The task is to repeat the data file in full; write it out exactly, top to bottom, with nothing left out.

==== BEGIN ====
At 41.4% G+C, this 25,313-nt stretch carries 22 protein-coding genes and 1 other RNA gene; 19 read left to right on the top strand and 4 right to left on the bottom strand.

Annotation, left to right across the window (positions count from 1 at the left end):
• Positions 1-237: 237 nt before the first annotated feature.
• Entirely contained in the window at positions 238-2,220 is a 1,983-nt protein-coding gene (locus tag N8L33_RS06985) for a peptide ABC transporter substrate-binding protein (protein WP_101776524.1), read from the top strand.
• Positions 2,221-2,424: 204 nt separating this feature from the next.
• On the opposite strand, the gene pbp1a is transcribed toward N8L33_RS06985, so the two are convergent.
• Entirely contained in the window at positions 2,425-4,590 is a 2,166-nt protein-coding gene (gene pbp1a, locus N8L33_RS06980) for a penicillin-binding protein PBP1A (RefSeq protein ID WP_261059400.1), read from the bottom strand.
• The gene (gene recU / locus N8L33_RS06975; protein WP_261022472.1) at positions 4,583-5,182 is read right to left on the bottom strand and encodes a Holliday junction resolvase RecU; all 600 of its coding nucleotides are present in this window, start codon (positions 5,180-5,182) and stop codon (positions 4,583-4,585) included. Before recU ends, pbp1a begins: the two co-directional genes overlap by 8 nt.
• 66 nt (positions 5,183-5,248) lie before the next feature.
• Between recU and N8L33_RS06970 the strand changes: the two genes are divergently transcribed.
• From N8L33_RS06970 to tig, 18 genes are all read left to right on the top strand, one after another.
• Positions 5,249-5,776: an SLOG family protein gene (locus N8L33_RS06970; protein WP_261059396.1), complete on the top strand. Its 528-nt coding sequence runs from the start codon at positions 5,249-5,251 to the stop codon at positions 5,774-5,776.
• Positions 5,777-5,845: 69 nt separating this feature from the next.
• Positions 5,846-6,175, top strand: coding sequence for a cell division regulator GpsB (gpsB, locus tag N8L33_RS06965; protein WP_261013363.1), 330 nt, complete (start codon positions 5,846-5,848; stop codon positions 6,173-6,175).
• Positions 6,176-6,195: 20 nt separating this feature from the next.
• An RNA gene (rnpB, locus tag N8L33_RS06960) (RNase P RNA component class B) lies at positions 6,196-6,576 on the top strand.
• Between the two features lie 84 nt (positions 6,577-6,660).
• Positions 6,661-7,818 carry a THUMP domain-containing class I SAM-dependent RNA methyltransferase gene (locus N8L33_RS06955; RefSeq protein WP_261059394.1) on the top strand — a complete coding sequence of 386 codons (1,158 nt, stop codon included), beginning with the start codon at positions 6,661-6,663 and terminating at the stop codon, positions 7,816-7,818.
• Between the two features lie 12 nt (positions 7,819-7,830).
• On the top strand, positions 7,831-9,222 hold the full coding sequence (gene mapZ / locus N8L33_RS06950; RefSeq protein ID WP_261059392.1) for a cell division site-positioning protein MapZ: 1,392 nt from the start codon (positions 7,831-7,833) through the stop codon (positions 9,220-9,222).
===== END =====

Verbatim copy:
At 41.4% G+C, this 25,313-nt stretch carries 22 protein-coding genes and 1 other RNA gene; 19 read left to right on the top strand and 4 right to left on the bottom strand.

Annotation, left to right across the window (positions count from 1 at the left end):
• Positions 1-237: 237 nt before the first annotated feature.
• Entirely contained in the window at positions 238-2,220 is a 1,983-nt protein-coding gene (locus tag N8L33_RS06985) for a peptide ABC transporter substrate-binding protein (protein WP_101776524.1), read from the top strand.
• Positions 2,221-2,424: 204 nt separating this feature from the next.
• On the opposite strand, the gene pbp1a is transcribed toward N8L33_RS06985, so the two are convergent.
• Entirely contained in the window at positions 2,425-4,590 is a 2,166-nt protein-coding gene (gene pbp1a, locus N8L33_RS06980) for a penicillin-binding protein PBP1A (RefSeq protein ID WP_261059400.1), read from the bottom strand.
• The gene (gene recU / locus N8L33_RS06975; protein WP_261022472.1) at positions 4,583-5,182 is read right to left on the bottom strand and encodes a Holliday junction resolvase RecU; all 600 of its coding nucleotides are present in this window, start codon (positions 5,180-5,182) and stop codon (positions 4,583-4,585) included. Before recU ends, pbp1a begins: the two co-directional genes overlap by 8 nt.
• 66 nt (positions 5,183-5,248) lie before the next feature.
• Between recU and N8L33_RS06970 the strand changes: the two genes are divergently transcribed.
• From N8L33_RS06970 to tig, 18 genes are all read left to right on the top strand, one after another.
• Positions 5,249-5,776: an SLOG family protein gene (locus N8L33_RS06970; protein WP_261059396.1), complete on the top strand. Its 528-nt coding sequence runs from the start codon at positions 5,249-5,251 to the stop codon at positions 5,774-5,776.
• Positions 5,777-5,845: 69 nt separating this feature from the next.
• Positions 5,846-6,175, top strand: coding sequence for a cell division regulator GpsB (gpsB, locus tag N8L33_RS06965; protein WP_261013363.1), 330 nt, complete (start codon positions 5,846-5,848; stop codon positions 6,173-6,175).
• Positions 6,176-6,195: 20 nt separating this feature from the next.
• An RNA gene (rnpB, locus tag N8L33_RS06960) (RNase P RNA component class B) lies at positions 6,196-6,576 on the top strand.
• Between the two features lie 84 nt (positions 6,577-6,660).
• Positions 6,661-7,818 carry a THUMP domain-containing class I SAM-dependent RNA methyltransferase gene (locus N8L33_RS06955; RefSeq protein WP_261059394.1) on the top strand — a complete coding sequence of 386 codons (1,158 nt, stop codon included), beginning with the start codon at positions 6,661-6,663 and terminating at the stop codon, positions 7,816-7,818.
• Between the two features lie 12 nt (positions 7,819-7,830).
• On the top strand, positions 7,831-9,222 hold the full coding sequence (gene mapZ / locus N8L33_RS06950; RefSeq protein ID WP_261059392.1) for a cell division site-positioning protein MapZ: 1,392 nt from the start codon (positions 7,831-7,833) through the stop codon (positions 9,220-9,222).